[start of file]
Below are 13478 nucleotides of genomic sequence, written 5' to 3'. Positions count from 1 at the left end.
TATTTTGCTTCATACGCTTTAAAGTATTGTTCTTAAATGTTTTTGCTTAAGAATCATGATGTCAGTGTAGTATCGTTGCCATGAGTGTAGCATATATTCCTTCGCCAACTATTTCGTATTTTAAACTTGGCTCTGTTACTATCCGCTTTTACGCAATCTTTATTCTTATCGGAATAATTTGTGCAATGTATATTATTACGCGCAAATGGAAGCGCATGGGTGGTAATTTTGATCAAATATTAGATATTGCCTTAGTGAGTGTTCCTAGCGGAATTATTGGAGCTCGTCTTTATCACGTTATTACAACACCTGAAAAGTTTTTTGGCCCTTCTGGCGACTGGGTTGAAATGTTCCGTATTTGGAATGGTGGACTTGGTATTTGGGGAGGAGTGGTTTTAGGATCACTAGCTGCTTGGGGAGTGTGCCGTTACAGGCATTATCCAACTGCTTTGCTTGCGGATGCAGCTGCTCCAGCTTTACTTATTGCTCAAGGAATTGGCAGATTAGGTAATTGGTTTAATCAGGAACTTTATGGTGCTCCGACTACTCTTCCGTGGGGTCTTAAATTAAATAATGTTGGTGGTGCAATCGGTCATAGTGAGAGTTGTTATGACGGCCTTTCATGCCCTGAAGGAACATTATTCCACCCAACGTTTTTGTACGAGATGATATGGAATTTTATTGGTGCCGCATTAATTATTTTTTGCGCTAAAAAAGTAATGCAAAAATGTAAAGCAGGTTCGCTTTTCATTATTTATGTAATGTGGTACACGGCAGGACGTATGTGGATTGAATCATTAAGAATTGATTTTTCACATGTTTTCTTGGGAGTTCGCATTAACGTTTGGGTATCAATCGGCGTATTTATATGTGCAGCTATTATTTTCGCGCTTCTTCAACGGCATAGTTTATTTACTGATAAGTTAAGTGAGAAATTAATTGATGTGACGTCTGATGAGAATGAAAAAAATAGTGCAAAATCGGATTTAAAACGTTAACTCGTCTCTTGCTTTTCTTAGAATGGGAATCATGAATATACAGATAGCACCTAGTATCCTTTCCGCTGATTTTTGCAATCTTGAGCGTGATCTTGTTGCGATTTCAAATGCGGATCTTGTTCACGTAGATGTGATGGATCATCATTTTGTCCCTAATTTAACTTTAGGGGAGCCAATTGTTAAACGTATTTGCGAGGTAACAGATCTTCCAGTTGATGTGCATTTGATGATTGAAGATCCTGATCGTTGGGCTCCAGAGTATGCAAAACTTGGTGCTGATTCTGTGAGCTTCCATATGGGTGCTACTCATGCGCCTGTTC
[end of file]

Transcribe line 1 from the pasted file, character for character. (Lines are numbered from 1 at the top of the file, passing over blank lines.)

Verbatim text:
Below are 13478 nucleotides of genomic sequence, written 5' to 3'. Positions count from 1 at the left end.